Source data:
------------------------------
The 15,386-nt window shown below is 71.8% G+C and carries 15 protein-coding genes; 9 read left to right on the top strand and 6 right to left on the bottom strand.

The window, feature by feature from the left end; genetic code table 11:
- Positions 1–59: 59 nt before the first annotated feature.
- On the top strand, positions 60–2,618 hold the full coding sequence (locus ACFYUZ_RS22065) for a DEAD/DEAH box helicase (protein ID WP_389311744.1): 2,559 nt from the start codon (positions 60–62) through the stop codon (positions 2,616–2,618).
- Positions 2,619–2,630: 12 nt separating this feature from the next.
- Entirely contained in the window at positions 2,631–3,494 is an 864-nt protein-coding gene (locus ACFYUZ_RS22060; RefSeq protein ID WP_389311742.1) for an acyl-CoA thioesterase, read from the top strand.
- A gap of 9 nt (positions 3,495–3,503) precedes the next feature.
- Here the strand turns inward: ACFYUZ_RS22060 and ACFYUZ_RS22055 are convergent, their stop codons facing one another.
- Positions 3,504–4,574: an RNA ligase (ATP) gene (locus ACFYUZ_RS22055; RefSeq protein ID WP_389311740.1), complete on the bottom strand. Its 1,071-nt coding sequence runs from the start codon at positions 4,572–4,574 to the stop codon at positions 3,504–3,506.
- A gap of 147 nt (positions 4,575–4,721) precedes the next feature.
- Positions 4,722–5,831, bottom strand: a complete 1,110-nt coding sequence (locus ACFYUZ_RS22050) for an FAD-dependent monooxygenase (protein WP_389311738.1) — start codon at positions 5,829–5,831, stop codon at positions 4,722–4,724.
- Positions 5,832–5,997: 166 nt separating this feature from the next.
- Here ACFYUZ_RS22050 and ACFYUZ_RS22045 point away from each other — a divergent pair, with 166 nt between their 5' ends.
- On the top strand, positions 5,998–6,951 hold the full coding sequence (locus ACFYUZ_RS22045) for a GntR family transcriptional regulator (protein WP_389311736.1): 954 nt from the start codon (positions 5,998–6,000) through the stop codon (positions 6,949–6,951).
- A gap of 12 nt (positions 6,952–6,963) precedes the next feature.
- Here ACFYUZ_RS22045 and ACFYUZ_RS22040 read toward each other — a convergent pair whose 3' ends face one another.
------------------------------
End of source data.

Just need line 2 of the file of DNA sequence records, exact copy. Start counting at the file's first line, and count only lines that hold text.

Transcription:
The window, feature by feature from the left end; genetic code table 11: